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This is a mid 1980s view of the auditorium, with Joe Musil standing in the balcony. He designed the Farewell to the Fox event. Later, he would go on to design the refurbishing of the Crest in Westwood, the El Capitan in Hollywood, the Fine Arts in Los Angeles, and his final project, the Village in Coronado.
These figures were originally part of mural panels in the grand lobby. They had to be removed because of complete seismic retrofit of the lobby structure, which was housed in a former nickelodeon, built of brick.
A short paragraph from an early theatre operators' trade magazine shows the name of the theatre as Katherine, not Catherine.
Sad. In repainting the exterior, they remove all the remaining original neon, and retain the cheezy, plastic, 1970s MEXICO letters.
Interesting that the newest incarnation of the theatre/club is called Ritz. For a very brief time in the 1920s, a little further down the same block, there actually was a small movie theatre in operation called the Ritz. During my research for my book, Theatres of San Jose, I only found it listed in the City Directory for a few years, and never found any photos of it. I went to where the address number should have been, but all the buildings at that point in the block are so thoroughly remodeled, it was impossible to find any building that could have been the old Ritz.
A few more details, provided by Jack Tillmany: In the classified ads of Motion Picture World, October 30, 1915, there is one for a “fully equipped” movie theatre in Monticello, six months old, expenses $50, receipts $90-$100 per week, long lease. “Act quick,” heralds the ad. Julius D. Sampson is listed as the contact. Seating capacity is given as 260. It is later listed as being taken over by J. M. Johnson, and named Katherine by that time. So clearly, the lower floor functioned as a theatre from the start, in 1915, and perhaps got the Catherine name a little later. Catherine is listed as the operator, c. 1940. According to trade publication listings in Jack Tillmany’s collection, it was S. K. Stratos who renamed it the Jefferson. A June 1945 Film Daily magazine reports that it was “recently destroyed by fire” and “will be rebuilt.” This may be the time of the pouring of the new concrete walls remembered by locals, and included in the preceding post. Presumably it got its 500 seat capacity at that time.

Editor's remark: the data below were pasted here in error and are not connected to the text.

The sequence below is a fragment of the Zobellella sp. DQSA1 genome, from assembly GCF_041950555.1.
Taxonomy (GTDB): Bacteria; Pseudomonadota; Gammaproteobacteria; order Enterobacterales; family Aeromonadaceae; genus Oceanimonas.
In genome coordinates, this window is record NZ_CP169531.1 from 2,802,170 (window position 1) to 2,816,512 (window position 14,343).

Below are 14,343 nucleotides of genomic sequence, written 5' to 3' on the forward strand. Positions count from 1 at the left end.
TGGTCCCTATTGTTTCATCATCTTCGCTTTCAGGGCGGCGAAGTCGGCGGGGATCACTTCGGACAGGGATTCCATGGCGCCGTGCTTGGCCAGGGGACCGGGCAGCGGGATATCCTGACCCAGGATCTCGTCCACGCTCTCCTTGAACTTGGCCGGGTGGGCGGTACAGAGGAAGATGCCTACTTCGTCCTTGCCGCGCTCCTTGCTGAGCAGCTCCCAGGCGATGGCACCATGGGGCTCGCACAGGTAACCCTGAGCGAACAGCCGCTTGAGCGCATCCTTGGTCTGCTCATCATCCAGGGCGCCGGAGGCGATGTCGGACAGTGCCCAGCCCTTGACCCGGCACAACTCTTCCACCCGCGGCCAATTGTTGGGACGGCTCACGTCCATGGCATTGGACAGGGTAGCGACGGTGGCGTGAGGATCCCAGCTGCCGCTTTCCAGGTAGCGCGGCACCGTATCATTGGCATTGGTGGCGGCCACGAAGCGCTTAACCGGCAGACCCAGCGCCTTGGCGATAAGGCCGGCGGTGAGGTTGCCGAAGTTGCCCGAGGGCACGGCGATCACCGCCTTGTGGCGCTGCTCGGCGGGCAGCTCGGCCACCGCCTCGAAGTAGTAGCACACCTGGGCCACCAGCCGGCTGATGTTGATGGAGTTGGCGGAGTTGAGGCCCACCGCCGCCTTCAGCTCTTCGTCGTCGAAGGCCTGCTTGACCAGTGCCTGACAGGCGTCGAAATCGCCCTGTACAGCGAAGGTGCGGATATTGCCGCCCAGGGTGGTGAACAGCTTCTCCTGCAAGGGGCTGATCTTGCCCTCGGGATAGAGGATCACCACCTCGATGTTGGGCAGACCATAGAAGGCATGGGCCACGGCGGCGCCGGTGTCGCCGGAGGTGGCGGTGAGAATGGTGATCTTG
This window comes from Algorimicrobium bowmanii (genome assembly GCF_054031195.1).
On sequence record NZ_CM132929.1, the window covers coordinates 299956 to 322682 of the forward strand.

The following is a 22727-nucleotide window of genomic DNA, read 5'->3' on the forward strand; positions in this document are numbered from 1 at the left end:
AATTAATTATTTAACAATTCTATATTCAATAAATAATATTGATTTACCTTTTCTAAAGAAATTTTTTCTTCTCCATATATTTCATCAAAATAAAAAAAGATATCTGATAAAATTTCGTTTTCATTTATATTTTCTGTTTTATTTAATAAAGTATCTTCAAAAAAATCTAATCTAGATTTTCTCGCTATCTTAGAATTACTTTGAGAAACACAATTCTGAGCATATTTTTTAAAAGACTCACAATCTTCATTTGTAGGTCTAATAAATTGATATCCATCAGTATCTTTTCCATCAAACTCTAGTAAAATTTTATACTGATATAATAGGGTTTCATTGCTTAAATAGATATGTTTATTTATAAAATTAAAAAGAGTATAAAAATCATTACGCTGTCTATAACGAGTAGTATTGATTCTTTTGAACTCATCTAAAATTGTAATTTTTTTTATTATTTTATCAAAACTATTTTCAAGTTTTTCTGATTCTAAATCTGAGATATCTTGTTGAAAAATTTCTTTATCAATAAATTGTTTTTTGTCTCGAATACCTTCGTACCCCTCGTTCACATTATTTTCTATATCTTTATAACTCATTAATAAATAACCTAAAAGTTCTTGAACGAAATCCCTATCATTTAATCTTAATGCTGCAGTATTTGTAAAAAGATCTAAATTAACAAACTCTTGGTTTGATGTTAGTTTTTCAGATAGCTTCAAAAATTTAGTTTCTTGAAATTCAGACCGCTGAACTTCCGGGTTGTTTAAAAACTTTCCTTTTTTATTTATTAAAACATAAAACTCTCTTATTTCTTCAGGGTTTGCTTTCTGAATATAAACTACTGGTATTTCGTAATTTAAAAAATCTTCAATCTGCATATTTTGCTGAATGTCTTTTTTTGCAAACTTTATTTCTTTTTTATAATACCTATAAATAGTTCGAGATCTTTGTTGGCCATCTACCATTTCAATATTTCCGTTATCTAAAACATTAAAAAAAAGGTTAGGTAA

The building which housed the Jefferson Theatre was constructed in 1914. It had two levels. Upstairs was a Masonic lodge. The original function of the ground floor is, at present, unknown, but the theatre opened on that level in the 1920s. At the time of the theatre’s opening, it was named the Catherine, after Catherine Johnson, the daughter of the operator. During its early years of exhibition, the theatre experienced two fires, both caused by nitrate film igniting. After one of these fires, concrete was poured to increase the structural resilience of the theatre’s siding. The theatre had a balcony, which was provided for African-American patrons. They had to use a separate entrance, which was located along the right side of the building. Near this side entrance, a drinking fountain and bathroom were located, for their use. However, if these patrons wanted snacks to eat during the show, they had to pay for these at the ticket window, and then a staff member would go and get the requested items, and hand them to the patron. The year of the Catherine’s last significant remodeling was 1938. The theatre first closed in 1940. In 1950, the theatre reopened with a new name, Jefferson, and continued to operate until the late 1960s. After a few years of closure, the Jefferson reopened in the early 1970s, but then closed some years later, for the final time. After the Masons had moved to new quarters in another building, the Masonic lodge upstairs was converted into a condominium for the Morris family, including a room which was provided with bunk beds for use when child relatives came to visit. It was in this condominium that Sharon Morris—source of much of this information—grew up. The next owner of the building still lives up there. The ground floor has been completely remodeled into offices for an investment firm. Framed reprints of classic movie posters adorn the walls, giving a clue to the building’s former use.*************The preceding information was furnished to this writer by Monticello resident and film historian, Ed Hurley, who gleaned much of it from Sharon Morris, granddaughter of the Jefferson’s owner during the 1970s. Additional information comes from Monticello historian, Dee Count.